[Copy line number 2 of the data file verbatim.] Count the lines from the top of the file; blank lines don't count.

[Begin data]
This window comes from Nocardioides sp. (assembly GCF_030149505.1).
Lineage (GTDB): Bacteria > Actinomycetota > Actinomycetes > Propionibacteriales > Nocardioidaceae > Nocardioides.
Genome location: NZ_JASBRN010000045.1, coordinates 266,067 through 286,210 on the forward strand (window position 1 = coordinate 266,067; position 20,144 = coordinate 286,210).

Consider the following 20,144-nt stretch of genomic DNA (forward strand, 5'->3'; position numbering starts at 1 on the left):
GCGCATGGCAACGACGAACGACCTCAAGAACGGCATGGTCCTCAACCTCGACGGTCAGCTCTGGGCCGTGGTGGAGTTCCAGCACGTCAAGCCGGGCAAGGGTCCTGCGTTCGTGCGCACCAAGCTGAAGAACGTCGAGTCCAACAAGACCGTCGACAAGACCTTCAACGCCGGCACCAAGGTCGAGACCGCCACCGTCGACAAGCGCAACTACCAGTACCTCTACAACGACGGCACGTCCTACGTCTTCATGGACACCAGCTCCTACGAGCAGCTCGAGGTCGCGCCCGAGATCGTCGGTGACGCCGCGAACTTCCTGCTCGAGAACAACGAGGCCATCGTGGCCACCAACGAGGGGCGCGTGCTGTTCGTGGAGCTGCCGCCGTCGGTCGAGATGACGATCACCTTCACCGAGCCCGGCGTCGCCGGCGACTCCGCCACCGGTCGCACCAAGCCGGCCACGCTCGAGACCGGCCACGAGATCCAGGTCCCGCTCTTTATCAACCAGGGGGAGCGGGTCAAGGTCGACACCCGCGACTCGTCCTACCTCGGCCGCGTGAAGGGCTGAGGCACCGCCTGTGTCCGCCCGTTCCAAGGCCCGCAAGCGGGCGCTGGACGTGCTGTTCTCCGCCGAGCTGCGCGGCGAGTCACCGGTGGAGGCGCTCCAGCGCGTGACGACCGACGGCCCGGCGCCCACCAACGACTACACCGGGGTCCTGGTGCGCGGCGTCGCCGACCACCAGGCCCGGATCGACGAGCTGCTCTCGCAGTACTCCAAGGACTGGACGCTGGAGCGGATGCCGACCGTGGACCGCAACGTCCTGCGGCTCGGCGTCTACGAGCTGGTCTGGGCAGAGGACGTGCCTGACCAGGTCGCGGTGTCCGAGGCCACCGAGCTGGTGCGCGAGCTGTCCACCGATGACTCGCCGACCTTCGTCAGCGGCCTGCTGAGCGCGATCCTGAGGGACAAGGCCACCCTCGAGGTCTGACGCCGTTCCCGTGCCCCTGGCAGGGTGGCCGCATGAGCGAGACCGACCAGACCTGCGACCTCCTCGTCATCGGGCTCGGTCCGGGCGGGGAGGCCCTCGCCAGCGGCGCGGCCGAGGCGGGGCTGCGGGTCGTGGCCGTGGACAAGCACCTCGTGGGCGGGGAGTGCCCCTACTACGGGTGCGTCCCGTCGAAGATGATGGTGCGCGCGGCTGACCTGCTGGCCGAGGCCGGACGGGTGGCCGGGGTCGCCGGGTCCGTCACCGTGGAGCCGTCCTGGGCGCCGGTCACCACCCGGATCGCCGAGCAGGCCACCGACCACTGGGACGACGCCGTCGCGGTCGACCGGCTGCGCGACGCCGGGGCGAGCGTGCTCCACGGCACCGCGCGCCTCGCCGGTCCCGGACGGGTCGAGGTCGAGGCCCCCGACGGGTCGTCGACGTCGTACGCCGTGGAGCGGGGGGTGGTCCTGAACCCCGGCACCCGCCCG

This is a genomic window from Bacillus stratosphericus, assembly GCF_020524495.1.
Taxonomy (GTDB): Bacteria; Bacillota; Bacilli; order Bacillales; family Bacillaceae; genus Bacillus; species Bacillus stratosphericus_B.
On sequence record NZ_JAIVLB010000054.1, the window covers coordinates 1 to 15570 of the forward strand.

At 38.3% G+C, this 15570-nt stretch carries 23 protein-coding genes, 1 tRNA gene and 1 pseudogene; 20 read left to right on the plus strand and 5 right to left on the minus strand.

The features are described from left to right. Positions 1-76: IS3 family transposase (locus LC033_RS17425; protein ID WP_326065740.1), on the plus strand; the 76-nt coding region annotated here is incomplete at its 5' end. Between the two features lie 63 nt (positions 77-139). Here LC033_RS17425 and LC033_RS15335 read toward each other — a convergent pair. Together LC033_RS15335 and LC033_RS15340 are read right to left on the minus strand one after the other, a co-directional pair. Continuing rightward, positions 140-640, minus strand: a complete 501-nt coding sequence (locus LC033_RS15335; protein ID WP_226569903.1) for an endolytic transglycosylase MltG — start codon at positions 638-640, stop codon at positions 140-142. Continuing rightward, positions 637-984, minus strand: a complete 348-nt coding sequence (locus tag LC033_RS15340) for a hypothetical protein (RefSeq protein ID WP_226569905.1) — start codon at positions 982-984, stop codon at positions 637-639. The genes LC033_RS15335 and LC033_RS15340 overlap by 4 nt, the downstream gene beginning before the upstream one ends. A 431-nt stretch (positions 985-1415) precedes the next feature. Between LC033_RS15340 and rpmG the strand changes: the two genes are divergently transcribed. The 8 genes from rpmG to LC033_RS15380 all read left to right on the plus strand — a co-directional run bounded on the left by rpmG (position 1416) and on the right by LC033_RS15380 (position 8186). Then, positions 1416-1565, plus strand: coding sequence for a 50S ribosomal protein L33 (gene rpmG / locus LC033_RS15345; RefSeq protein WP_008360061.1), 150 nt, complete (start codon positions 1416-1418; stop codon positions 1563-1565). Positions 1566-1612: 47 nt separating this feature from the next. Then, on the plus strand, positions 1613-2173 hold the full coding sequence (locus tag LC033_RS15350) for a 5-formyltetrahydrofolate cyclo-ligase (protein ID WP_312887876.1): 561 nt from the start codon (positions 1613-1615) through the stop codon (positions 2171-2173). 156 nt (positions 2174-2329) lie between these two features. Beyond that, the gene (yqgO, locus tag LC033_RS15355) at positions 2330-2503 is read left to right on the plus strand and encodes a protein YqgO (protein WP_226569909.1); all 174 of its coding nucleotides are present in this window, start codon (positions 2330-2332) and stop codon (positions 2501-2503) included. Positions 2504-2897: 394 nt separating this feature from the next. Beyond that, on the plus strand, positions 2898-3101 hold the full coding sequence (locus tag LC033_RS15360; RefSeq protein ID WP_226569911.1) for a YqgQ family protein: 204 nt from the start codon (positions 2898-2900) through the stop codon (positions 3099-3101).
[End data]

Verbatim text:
Lineage (GTDB): Bacteria > Actinomycetota > Actinomycetes > Propionibacteriales > Nocardioidaceae > Nocardioides.